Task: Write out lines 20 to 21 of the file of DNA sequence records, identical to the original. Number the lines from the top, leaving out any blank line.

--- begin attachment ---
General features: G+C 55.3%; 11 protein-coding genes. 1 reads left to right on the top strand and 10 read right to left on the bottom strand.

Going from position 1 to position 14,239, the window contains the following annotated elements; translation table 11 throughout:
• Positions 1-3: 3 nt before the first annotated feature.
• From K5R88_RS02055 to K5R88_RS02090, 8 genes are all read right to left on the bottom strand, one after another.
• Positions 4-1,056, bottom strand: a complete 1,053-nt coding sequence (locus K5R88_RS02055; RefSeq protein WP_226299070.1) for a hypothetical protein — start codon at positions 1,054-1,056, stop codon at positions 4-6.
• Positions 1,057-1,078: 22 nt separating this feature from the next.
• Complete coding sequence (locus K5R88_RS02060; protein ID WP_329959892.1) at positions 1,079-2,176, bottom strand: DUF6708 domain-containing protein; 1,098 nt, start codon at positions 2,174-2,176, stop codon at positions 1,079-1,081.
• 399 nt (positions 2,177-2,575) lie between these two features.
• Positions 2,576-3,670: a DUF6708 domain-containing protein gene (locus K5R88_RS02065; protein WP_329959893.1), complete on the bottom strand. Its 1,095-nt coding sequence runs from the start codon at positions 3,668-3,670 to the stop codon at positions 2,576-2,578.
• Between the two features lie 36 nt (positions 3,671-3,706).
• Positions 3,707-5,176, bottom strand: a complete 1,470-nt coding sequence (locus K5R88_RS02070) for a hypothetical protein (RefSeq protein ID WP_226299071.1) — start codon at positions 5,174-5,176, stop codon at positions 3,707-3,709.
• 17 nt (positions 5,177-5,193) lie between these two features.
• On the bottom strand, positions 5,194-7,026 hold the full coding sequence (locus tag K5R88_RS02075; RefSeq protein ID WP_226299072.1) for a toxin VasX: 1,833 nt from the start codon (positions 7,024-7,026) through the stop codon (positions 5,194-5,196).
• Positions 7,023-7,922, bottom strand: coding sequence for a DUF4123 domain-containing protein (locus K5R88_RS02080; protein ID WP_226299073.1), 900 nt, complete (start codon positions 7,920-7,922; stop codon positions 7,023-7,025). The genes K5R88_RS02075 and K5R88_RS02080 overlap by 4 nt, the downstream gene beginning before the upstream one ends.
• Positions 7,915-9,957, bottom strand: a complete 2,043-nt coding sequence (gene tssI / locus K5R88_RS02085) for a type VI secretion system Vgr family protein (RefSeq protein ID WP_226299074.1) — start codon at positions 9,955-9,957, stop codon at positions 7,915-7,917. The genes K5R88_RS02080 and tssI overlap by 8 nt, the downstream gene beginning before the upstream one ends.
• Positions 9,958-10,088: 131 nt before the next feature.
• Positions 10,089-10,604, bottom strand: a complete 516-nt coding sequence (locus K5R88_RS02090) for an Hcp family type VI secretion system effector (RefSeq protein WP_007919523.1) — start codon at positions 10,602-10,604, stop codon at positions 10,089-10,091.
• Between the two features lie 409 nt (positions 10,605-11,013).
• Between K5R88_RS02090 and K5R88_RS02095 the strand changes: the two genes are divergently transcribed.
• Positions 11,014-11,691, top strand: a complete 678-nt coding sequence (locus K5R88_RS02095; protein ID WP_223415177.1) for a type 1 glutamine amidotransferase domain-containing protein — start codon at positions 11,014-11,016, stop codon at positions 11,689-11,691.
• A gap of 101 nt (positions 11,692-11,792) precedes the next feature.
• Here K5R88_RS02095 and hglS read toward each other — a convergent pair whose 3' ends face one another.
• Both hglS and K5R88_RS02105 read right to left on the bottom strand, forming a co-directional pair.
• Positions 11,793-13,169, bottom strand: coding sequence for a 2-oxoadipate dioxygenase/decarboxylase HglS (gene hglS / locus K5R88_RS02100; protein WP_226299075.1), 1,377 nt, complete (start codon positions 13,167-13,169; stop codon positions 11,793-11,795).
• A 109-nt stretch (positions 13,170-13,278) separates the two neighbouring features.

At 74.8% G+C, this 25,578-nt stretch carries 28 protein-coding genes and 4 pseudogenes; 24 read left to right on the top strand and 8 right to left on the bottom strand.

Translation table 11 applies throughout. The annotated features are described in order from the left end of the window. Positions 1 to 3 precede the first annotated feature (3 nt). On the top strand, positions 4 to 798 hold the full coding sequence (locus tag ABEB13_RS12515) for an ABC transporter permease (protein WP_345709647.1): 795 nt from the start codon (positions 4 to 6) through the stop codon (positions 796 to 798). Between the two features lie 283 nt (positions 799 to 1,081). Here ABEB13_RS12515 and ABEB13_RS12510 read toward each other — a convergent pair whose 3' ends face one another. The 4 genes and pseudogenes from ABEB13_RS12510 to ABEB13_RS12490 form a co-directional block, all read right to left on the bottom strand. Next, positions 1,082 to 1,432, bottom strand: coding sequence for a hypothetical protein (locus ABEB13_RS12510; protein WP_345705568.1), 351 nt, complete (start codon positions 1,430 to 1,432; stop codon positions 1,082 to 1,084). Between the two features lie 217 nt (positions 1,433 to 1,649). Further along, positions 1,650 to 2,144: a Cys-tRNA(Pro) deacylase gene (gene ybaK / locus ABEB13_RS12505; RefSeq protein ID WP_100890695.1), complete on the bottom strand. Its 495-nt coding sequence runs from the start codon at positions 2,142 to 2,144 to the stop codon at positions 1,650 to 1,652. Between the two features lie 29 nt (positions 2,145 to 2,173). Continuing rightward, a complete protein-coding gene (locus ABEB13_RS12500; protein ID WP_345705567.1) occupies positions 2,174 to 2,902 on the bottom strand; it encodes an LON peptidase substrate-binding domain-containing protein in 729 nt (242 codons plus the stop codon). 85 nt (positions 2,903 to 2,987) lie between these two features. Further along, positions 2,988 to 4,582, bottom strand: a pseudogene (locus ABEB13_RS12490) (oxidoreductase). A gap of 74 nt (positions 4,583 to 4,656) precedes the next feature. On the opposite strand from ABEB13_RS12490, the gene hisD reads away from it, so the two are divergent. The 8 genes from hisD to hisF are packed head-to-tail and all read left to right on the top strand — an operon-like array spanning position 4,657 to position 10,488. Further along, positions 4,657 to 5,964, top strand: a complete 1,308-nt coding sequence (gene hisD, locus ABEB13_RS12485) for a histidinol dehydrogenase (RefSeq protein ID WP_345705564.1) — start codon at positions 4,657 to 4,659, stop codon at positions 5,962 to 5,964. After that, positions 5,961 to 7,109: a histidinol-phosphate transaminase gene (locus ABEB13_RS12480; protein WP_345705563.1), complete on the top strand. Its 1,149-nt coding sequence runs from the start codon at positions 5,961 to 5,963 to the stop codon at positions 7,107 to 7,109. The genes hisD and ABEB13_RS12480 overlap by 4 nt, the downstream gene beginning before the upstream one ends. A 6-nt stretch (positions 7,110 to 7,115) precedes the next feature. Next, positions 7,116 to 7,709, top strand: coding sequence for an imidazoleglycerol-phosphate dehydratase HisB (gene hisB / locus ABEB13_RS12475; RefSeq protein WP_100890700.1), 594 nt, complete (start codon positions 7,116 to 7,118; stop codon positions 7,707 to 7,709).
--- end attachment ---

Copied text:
• Positions 11,014-11,691, top strand: a complete 678-nt coding sequence (locus K5R88_RS02095; protein ID WP_223415177.1) for a type 1 glutamine amidotransferase domain-containing protein — start codon at positions 11,014-11,016, stop codon at positions 11,689-11,691.
• A gap of 101 nt (positions 11,692-11,792) precedes the next feature.